And in Boston’s 107-106 win over Philadelphia on Saturday night, defensive chemistry -- not only among Horford and Bradley, but with all of the players -- remains a work in progress for sure.

Boston had a number of defensive issues in the first half which factored in the Sixer shooting 46.1 percent from the field while shooting 9-for-18 from 3-point range.

But the second half was an entirely different story as Boston’s defense picked up his intensity and focus level which would prove to be just enough to beat a scrappy Sixers team.

The Celtics (12-8) are four games over .500 for the first time this season currently have the third-best record in the Eastern Conference behind Cleveland (13-5) and Toronto (14-6). 

And while the players point to a handful of games that they felt they gave away, Avery Bradley reminds all that the success of this team this season has for the most part come with key players out of the mix or limited in some capacity.

“We haven’t played that many games with the full roster,” Bradley told reporters after the win. “We’re still learning how to play with each other.”

Bradley pointed out a moment in Saturday’s victory where a miscommunication between him and Horford led to a defensive miscue.

Boston has had similar mistakes made on offense this season, too.

“We haven’t really been in pick-and-roll that much,” Bradley said. “Every single game we need to improve.”

And that improvement has to continue evolving on the defensive side of things for this team to achieve its goals this season which include being among the last teams standing in the East.

Doing that will likely mean Boston re-establishing itself as a defensive force, something that should come with time and experience playing with each other.

Horford, who signed a four-year, $113 million deal with Boston in the offseason, says it’s an ongoing process for all involved.

“I have to learn to play with our concepts, the guys have to learn to play with me,” Horford told reporters after Saturday’s win. “We just have to make sure we keep playing the right way, be more consistent with that. I feel like we’re getting better but there’s still some work that we need to do.”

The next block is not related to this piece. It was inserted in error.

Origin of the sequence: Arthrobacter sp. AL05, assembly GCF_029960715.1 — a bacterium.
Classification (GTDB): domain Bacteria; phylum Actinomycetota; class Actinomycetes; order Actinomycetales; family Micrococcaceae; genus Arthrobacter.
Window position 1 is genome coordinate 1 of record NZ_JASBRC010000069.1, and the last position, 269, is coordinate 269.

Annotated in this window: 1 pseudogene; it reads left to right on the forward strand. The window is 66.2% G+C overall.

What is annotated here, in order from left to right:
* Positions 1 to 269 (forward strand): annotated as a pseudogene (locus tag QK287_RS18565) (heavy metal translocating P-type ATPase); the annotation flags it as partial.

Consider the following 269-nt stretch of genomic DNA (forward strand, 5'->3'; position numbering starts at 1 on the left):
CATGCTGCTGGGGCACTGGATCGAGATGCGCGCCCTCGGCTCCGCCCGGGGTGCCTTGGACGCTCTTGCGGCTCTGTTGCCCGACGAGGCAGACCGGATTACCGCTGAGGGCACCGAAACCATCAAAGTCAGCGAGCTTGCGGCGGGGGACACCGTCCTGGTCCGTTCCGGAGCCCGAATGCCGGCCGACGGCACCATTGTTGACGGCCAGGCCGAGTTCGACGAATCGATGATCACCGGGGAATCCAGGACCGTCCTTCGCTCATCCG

Stars, studs and duds: Thomas churns out another strong fourth-quarter performance

Stars, studs and duds: Thomas churns out another strong fourth-quarter performance

The pressure that comes with a tight game in the fourth quarter can be a weighty proposition for some NBA players.

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Then there’s Boston’s Isaiah Thomas who continues to save his best work for the fourth quarter.

Saturday’s 107-106 win at Philadelphia had yet another Thomas-like finish for the Celtics as the 5-foot-9 guard was at his most dominant state in the game’s final minutes.

Thomas finished with a season high-tying 37 points which included a stretch in the fourth in which he scored 12 straight.

“I just love the fourth quarter,” Thomas told reporters following the win. “I just want to win. Whether it’s making plays for myself or making plays for my teammates, it’s about making the right play. I get ultra- aggressive in that fourth quarter. That’s what I’ve always done.”

And his teammates appreciate how Thomas elevates his play in the game’s most pivotal moments.

“A lot of the credit is to Isaiah, how he was able to finish the game tonight,” said Avery Bradley. “He was able to make shots when we needed him to.”

And while Thomas knows his shots won’t fall all the time down the stretch, his fourth quarter mentality does provide him with a level of confidence that no matter what the defense does to him or what the score may be, he can swing the game’s momentum in his team’s favor.

“Some guys get a little tight, they get a little timid (in the fourth quarter),” Thomas said. “I embrace it. I want to be great. I want to be somebody my teammates can call on when the game is close.”

Here are the Stars, Studs and Duds from Saturday night’s game.

STARS

Isaiah Thomas: There was no more dominant player on Saturday night than Thomas. He finished with a game-high 37 points along with seven assists.

Dario Saric: It was a breakout game for the 22-year-old rookie who led the Sixers with 21 points as well as 12 rebounds for his third double-double this season. Both his points and rebound totals tied his career highs in those categories.

STUDS

Avery Bradley: Boston’s surge towards victory did not kick in until the third quarter which is when Bradley elevated his play offensively. In the third he scored 10 of his 20 points on the night, to go along with a team-high nine rebounds.

Ersan Illyasova: He finished with 18 points which included a pair of three-pointers in the closing seconds of the game. He also grabbed six rebounds and two assists.

DUDS

Celtics first half defense: There wasn’t much to like about Boston defensively in the first half. The Celtics struggled to take away or limit Philadelphia’s only strength Saturday night which was three-point shooting. The Sixers nailed nine of their 18 three-point attempts in the first half in addition to hurting the Celtics’ transition defense which gave up seven fast-break points to Philly compared to Boston scoring just one point in transition.